The Simultaneous Decline Of Reportage and Rise Of Pollsters
In his ceaselessly amazing ability to digest the stalest of middlebrow horseshit from the (assumably overly generous) book deals granted our country's pundit class, Thomas Frank compares the arrogant and (incite/insight)ful coverage of the '68 Chicago riots by Norman Mailer to the fluffy, self-congratulatory "adventures in polling data" found in political consultant Douglas Schoe's Declaring Independence and pollster John Zogby's The Way We’ll Be. Here's the meat:
[via Maud Newton]
At the pinnacle of all these trite formulations, the pollster places the sleepiest, most shopworn cliché of them all, the cliché to which Zogby has dedicated his book and apparently his life: the “American Dream” and its “Transformation.” To me the idea is so thickly meaningless, so impenetrable, that I would rather just forget the whole thing. Zogby insists, however, that the American people get it and even adore it. Yes, “the public understands the new American dream just fine.” Apparently, what he means is this: Americans used to want merely to get rich, but now they understand that there are limits, and so they want greenness and authenticity and all the other aforementioned clichés, clichés that (by the way) powered countless similarly banal books all through the 1970s and beyond.
I mock, but the American Dream is a banality that apparently never requires definition and yet is capable of launching our pundit class on endless expeditions to the shimmering El Dorado of . . . the center.
Ah, the center! Now there is the place to be. The existential radical Mailer wouldn’t be caught dead there, but at least he was willing to identify its coordinates correctly: In 1968, “the center” obviously meant the Great Society liberalism that was shared by Democrat Hubert Humphrey and Republican Nelson Rockefeller alike. Corporate liberalism was simply the logic of the nation’s political machinery, and everyone knew it—although plenty of people hated it. These days, of course, the proper political writer is no existentialist, and he dares not locate himself anywhere but the almighty center, that omphalos of triangulated righteousness. It is simply understood that you cannot possibly have anything worthwhile to say about American politics unless you can see the error of “both extremes” and know in your heart that the two parties behave in every situation as precise mirror images of each other.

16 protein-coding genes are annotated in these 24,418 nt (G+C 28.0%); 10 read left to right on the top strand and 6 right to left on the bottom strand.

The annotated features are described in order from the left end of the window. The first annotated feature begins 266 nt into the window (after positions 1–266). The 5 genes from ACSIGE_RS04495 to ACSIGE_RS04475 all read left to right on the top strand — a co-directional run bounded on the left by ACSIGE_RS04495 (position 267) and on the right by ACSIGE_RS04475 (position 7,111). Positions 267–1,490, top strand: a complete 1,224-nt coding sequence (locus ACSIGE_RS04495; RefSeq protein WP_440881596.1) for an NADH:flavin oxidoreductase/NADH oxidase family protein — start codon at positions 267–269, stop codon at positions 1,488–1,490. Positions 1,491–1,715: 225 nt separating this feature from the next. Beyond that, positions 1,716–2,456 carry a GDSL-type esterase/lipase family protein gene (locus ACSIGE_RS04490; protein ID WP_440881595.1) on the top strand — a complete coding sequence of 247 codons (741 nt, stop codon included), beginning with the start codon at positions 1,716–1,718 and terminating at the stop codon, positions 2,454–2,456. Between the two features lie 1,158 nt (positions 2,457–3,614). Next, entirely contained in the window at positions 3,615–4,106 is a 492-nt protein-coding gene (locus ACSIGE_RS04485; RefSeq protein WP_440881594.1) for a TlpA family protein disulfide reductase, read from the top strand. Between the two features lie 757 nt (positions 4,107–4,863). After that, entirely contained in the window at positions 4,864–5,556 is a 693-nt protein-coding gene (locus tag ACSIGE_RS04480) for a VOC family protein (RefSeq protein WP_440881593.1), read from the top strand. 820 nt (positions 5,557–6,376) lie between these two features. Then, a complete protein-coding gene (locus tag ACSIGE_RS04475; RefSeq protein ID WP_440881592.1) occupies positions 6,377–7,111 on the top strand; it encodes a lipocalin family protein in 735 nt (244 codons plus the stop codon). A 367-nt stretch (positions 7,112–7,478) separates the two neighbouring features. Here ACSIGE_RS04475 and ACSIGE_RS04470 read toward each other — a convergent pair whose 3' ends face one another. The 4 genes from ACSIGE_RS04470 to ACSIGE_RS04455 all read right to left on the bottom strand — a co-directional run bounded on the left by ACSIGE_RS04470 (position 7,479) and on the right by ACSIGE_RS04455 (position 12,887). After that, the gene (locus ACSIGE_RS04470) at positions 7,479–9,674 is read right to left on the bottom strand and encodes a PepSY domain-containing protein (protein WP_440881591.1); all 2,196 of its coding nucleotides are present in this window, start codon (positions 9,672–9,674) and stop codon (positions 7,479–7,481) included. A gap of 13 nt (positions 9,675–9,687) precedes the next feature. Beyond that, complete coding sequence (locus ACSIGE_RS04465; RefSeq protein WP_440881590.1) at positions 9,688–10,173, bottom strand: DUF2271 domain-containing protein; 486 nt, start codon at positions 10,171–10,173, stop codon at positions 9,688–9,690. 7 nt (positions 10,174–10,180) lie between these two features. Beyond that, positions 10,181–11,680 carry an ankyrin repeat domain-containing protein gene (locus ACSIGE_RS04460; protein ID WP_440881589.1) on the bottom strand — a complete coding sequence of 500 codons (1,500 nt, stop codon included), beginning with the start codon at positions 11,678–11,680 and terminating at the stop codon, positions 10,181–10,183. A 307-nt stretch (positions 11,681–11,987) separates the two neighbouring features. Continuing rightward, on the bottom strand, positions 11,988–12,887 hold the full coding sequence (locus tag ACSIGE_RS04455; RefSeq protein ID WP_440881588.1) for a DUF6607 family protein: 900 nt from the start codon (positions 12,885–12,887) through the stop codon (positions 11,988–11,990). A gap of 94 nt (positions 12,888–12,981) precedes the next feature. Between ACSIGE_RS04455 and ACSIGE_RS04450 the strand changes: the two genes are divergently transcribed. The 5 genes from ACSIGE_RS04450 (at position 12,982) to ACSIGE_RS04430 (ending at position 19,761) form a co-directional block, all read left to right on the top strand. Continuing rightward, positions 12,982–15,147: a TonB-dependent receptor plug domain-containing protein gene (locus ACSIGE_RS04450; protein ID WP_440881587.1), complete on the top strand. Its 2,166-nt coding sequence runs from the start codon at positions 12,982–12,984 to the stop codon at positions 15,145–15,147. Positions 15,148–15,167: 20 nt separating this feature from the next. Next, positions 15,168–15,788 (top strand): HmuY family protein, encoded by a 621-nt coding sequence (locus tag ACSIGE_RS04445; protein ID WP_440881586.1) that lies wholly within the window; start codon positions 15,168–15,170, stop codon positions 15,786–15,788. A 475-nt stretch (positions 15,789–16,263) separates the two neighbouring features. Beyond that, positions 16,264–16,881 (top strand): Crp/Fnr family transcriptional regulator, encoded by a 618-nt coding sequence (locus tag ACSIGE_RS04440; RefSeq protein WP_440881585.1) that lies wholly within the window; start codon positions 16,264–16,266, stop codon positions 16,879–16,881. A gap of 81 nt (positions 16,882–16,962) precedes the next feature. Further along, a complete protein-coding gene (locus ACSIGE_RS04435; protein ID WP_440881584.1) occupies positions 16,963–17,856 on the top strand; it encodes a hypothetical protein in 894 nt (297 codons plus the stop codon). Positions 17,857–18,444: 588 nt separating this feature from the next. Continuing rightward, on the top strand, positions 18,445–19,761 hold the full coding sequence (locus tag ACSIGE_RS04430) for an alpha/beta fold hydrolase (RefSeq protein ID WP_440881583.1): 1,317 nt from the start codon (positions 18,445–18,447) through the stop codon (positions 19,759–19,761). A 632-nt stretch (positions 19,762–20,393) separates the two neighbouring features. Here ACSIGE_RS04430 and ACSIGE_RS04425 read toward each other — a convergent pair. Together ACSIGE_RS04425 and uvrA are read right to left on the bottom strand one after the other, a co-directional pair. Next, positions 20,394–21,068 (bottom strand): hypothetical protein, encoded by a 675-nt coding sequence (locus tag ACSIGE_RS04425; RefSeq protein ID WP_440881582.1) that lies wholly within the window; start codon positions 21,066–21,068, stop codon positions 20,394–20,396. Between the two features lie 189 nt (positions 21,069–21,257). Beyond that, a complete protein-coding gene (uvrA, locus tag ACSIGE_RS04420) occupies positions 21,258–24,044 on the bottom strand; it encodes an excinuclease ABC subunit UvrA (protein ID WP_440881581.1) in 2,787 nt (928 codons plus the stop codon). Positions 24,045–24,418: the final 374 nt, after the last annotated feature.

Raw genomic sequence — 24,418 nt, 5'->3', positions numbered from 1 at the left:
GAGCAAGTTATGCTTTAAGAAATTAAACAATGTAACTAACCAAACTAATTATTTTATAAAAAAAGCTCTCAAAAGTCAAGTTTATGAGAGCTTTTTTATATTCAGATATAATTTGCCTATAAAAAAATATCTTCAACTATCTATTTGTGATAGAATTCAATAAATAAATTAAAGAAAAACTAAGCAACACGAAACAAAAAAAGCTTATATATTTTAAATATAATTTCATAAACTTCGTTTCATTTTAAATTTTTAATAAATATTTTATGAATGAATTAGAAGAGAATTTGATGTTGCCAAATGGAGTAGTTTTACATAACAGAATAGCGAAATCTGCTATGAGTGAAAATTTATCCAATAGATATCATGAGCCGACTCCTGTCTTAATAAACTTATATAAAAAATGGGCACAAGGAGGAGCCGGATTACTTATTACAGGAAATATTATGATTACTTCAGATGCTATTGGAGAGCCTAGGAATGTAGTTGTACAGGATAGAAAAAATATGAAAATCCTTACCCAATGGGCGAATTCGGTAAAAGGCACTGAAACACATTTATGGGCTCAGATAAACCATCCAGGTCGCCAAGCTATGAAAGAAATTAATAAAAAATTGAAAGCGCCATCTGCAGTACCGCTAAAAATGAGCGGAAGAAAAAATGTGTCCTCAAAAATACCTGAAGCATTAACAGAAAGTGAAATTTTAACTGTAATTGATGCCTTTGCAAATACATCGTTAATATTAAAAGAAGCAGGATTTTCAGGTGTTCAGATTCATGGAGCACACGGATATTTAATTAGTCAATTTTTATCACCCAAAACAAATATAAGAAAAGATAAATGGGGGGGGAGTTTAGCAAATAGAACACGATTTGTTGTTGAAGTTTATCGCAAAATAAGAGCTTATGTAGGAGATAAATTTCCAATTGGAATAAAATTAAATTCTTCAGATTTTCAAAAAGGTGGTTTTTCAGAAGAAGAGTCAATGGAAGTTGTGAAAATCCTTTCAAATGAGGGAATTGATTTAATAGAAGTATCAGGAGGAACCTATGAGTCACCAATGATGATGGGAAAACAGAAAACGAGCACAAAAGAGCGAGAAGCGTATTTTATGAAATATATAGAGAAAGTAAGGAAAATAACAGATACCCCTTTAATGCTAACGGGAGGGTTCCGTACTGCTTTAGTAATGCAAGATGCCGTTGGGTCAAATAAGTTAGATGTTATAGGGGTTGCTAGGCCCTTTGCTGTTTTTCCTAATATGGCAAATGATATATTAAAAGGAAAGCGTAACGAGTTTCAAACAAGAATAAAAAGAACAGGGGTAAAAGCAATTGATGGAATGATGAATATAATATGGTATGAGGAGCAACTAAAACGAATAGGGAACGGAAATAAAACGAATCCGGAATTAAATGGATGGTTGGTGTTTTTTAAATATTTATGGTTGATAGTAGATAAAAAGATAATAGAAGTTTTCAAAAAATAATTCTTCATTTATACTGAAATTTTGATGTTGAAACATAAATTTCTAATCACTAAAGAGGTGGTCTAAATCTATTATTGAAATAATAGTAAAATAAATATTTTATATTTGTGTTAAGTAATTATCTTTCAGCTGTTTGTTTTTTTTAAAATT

There’s another telling difference: When our contemporary pundits take up the banner of centrism, they never mean Great Society liberalism, even though it’s easy to find polls that show the public still strongly approves of, say, national health care, safe workplaces, equality, the public financing of Social Security, and so on. To them, “the center” always seems to mean a sort of soft libertarianism: free markets, free trade, low taxes, and no more of that infernal bawling about moral values. The center, in other words, always turns out to be a perfect reflection of the political longings of the white-collar class.
[via Maud Newton]